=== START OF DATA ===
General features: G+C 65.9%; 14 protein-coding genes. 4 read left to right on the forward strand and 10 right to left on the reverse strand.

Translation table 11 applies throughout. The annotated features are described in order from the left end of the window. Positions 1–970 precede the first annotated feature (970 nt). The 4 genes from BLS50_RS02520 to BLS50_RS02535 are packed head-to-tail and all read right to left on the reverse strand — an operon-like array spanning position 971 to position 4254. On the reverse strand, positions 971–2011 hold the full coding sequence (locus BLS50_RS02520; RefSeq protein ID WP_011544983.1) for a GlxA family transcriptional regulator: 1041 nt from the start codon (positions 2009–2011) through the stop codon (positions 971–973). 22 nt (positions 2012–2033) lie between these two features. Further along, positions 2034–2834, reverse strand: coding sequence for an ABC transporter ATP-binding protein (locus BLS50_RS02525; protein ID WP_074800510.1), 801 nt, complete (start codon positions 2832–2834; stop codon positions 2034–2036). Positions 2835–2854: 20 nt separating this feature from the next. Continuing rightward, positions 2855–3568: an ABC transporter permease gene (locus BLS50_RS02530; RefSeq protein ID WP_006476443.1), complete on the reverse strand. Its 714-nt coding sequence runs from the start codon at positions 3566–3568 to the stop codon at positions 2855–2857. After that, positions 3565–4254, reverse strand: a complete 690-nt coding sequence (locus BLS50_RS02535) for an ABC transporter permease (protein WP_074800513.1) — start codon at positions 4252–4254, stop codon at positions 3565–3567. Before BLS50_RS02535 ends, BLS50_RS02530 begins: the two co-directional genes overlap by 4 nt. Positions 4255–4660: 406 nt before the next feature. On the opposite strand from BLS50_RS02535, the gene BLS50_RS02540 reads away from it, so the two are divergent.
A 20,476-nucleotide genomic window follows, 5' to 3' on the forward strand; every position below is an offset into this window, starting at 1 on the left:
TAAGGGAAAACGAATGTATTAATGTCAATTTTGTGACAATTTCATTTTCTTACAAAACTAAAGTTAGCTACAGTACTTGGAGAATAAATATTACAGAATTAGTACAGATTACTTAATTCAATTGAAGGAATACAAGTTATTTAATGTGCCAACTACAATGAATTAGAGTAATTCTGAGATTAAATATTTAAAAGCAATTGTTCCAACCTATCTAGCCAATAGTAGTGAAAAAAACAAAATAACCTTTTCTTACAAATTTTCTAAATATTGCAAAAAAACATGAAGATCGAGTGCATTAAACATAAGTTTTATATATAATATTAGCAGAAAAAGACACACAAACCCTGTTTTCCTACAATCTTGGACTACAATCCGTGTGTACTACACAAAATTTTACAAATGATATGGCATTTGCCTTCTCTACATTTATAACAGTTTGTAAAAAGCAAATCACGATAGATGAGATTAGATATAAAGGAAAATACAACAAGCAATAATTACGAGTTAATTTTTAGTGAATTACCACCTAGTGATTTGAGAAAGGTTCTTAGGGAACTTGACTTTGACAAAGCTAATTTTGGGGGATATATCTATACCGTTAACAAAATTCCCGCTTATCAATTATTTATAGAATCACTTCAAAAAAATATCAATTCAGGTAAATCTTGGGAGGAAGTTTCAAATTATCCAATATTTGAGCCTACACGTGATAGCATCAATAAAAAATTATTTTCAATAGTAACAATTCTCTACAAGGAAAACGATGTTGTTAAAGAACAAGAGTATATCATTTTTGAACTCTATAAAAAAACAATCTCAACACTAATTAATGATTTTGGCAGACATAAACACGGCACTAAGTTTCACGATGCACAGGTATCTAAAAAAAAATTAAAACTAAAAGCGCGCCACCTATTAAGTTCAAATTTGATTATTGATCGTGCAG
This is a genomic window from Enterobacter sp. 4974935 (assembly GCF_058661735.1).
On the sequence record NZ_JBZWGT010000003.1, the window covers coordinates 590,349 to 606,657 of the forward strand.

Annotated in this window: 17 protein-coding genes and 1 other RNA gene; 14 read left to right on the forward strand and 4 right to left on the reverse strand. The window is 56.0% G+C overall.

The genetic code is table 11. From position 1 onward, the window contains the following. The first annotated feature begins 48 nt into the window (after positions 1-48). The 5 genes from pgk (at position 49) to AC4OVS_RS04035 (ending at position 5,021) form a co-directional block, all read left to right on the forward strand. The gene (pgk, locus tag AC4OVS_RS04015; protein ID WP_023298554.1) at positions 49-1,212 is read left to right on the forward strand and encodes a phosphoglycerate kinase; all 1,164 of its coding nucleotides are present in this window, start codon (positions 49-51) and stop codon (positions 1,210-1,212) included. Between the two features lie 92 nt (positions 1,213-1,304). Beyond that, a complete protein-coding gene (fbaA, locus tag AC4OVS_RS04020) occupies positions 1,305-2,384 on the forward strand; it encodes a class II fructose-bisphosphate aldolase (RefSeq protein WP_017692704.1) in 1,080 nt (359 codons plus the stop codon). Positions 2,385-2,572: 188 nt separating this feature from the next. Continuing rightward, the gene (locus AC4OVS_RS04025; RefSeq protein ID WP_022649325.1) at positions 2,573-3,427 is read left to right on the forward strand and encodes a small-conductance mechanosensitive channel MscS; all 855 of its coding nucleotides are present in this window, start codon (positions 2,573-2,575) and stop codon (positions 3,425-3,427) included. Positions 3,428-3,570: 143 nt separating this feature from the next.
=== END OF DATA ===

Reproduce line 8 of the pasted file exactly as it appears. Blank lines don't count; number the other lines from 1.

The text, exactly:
The genetic code is table 11. From position 1 onward, the window contains the following. The first annotated feature begins 48 nt into the window (after positions 1-48). The 5 genes from pgk (at position 49) to AC4OVS_RS04035 (ending at position 5,021) form a co-directional block, all read left to right on the forward strand. The gene (pgk, locus tag AC4OVS_RS04015; protein ID WP_023298554.1) at positions 49-1,212 is read left to right on the forward strand and encodes a phosphoglycerate kinase; all 1,164 of its coding nucleotides are present in this window, start codon (positions 49-51) and stop codon (positions 1,210-1,212) included. Between the two features lie 92 nt (positions 1,213-1,304). Beyond that, a complete protein-coding gene (fbaA, locus tag AC4OVS_RS04020) occupies positions 1,305-2,384 on the forward strand; it encodes a class II fructose-bisphosphate aldolase (RefSeq protein WP_017692704.1) in 1,080 nt (359 codons plus the stop codon). Positions 2,385-2,572: 188 nt separating this feature from the next. Continuing rightward, the gene (locus AC4OVS_RS04025; RefSeq protein ID WP_022649325.1) at positions 2,573-3,427 is read left to right on the forward strand and encodes a small-conductance mechanosensitive channel MscS; all 855 of its coding nucleotides are present in this window, start codon (positions 2,573-2,575) and stop codon (positions 3,425-3,427) included. Positions 3,428-3,570: 143 nt separating this feature from the next.